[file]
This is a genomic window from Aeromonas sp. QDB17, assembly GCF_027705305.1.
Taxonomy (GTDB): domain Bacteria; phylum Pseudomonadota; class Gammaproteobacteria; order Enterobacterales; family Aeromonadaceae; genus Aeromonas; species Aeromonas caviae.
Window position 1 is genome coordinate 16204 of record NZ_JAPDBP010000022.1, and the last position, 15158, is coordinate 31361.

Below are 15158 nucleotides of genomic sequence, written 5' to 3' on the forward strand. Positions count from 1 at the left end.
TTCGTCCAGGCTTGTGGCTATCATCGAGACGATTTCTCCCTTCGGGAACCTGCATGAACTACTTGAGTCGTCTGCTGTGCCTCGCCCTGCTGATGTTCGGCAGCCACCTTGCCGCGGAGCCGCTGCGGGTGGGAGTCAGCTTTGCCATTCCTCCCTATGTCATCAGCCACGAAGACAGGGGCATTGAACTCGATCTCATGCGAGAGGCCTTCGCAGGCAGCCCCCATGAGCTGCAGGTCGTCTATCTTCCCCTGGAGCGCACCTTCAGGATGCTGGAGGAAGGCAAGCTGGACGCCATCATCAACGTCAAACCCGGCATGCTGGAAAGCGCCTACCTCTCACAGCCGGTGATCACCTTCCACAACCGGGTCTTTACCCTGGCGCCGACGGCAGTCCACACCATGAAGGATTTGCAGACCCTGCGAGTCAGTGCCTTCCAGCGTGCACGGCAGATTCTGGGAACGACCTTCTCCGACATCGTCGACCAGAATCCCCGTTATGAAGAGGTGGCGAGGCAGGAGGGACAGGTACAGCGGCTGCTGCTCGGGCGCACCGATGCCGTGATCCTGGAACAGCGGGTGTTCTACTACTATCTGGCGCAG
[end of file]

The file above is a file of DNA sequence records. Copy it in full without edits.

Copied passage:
This is a genomic window from Aeromonas sp. QDB17, assembly GCF_027705305.1.
Taxonomy (GTDB): domain Bacteria; phylum Pseudomonadota; class Gammaproteobacteria; order Enterobacterales; family Aeromonadaceae; genus Aeromonas; species Aeromonas caviae.
Window position 1 is genome coordinate 16204 of record NZ_JAPDBP010000022.1, and the last position, 15158, is coordinate 31361.

Below are 15158 nucleotides of genomic sequence, written 5' to 3' on the forward strand. Positions count from 1 at the left end.
TTCGTCCAGGCTTGTGGCTATCATCGAGACGATTTCTCCCTTCGGGAACCTGCATGAACTACTTGAGTCGTCTGCTGTGCCTCGCCCTGCTGATGTTCGGCAGCCACCTTGCCGCGGAGCCGCTGCGGGTGGGAGTCAGCTTTGCCATTCCTCCCTATGTCATCAGCCACGAAGACAGGGGCATTGAACTCGATCTCATGCGAGAGGCCTTCGCAGGCAGCCCCCATGAGCTGCAGGTCGTCTATCTTCCCCTGGAGCGCACCTTCAGGATGCTGGAGGAAGGCAAGCTGGACGCCATCATCAACGTCAAACCCGGCATGCTGGAAAGCGCCTACCTCTCACAGCCGGTGATCACCTTCCACAACCGGGTCTTTACCCTGGCGCCGACGGCAGTCCACACCATGAAGGATTTGCAGACCCTGCGAGTCAGTGCCTTCCAGCGTGCACGGCAGATTCTGGGAACGACCTTCTCCGACATCGTCGACCAGAATCCCCGTTATGAAGAGGTGGCGAGGCAGGAGGGACAGGTACAGCGGCTGCTGCTCGGGCGCACCGATGCCGTGATCCTGGAACAGCGGGTGTTCTACTACTATCTGGCGCAG